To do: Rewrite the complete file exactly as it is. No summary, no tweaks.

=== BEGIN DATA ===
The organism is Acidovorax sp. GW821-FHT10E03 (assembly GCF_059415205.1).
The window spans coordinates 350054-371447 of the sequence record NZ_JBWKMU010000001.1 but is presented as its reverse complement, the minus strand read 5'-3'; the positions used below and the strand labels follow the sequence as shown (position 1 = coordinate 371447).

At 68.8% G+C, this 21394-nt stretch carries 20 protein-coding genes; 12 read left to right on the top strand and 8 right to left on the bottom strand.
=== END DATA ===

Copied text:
The organism is Acidovorax sp. GW821-FHT10E03 (assembly GCF_059415205.1).
The window spans coordinates 350054-371447 of the sequence record NZ_JBWKMU010000001.1 but is presented as its reverse complement, the minus strand read 5'-3'; the positions used below and the strand labels follow the sequence as shown (position 1 = coordinate 371447).

At 68.8% G+C, this 21394-nt stretch carries 20 protein-coding genes; 12 read left to right on the top strand and 8 right to left on the bottom strand.